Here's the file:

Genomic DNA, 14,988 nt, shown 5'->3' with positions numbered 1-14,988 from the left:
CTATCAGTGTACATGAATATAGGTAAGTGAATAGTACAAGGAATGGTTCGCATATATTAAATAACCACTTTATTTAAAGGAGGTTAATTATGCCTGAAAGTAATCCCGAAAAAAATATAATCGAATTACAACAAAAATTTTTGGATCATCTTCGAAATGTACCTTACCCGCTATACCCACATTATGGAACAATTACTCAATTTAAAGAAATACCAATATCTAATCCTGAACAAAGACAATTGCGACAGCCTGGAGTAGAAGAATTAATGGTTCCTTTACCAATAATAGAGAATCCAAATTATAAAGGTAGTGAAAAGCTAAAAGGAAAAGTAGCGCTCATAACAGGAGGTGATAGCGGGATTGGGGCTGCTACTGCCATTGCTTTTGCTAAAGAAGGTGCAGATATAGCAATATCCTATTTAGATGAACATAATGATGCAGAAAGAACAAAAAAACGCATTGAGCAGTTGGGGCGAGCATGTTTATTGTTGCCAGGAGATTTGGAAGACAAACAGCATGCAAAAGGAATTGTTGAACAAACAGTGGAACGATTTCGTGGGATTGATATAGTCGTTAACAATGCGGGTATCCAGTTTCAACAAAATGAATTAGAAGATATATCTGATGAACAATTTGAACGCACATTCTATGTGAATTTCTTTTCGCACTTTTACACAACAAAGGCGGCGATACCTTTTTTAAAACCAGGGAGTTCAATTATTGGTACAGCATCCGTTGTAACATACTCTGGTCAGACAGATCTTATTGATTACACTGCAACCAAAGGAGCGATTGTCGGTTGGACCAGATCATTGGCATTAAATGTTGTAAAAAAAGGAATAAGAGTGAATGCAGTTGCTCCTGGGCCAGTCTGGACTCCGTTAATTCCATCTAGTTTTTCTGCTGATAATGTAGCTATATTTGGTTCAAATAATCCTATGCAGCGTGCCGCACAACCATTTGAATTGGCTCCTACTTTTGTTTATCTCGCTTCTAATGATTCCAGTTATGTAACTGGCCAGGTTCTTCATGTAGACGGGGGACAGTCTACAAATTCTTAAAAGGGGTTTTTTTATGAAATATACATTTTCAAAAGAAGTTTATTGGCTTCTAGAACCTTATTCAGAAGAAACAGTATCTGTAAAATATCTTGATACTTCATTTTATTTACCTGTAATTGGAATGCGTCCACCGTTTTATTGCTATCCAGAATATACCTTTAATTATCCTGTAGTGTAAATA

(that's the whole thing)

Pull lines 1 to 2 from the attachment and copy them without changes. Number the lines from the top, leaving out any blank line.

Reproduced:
Genomic DNA, 14,988 nt, shown 5'->3' with positions numbered 1-14,988 from the left:
CTATCAGTGTACATGAATATAGGTAAGTGAATAGTACAAGGAATGGTTCGCATATATTAAATAACCACTTTATTTAAAGGAGGTTAATTATGCCTGAAAGTAATCCCGAAAAAAATATAATCGAATTACAACAAAAATTTTTGGATCATCTTCGAAATGTACCTTACCCGCTATACCCACATTATGGAACAATTACTCAATTTAAAGAAATACCAATATCTAATCCTGAACAAAGACAATTGCGACAGCCTGGAGTAGAAGAATTAATGGTTCCTTTACCAATAATAGAGAATCCAAATTATAAAGGTAGTGAAAAGCTAAAAGGAAAAGTAGCGCTCATAACAGGAGGTGATAGCGGGATTGGGGCTGCTACTGCCATTGCTTTTGCTAAAGAAGGTGCAGATATAGCAATATCCTATTTAGATGAACATAATGATGCAGAAAGAACAAAAAAACGCATTGAGCAGTTGGGGCGAGCATGTTTATTGTTGCCAGGAGATTTGGAAGACAAACAGCATGCAAAAGGAATTGTTGAACAAACAGTGGAACGATTTCGTGGGATTGATATAGTCGTTAACAATGCGGGTATCCAGTTTCAACAAAATGAATTAGAAGATATATCTGATGAACAATTTGAACGCACATTCTATGTGAATTTCTTTTCGCACTTTTACACAACAAAGGCGGCGATACCTTTTTTAAAACCAGGGAGTTCAATTATTGGTACAGCATCCGTTGTAACATACTCTGGTCAGACAGATCTTATTGATTACACTGCAACCAAAGGAGCGATTGTCGGTTGGACCAGATCATTGGCATTAAATGTTGTAAAAAAAGGAATAAGAGTGAATGCAGTTGCTCCTGGGCCAGTCTGGACTCCGTTAATTCCATCTAGTTTTTCTGCTGATAATGTAGCTATATTTGGTTCAAATAATCCTATGCAGCGTGCCGCACAACCATTTGAATTGGCTCCTACTTTTGTTTATCTCGCTTCTAATGATTCCAGTTATGTAACTGGCCAGGTTCTTCATGTAGACGGGGGACAGTCTACAAATTCTTAAAAGGGGTTTTTTTATGAAATATACATTTTCAAAAGAAGTTTATTGGCTTCTAGAACCTTATTCAGAAGAAACAGTATCTGTAAAATATCTTGATACTTCATTTTATTTACCTGTAATTGGAATGCGTCCACCGTTTTATTGCTATCCAGAATATACCTTTAATTATCCTGTAGTGTAAATA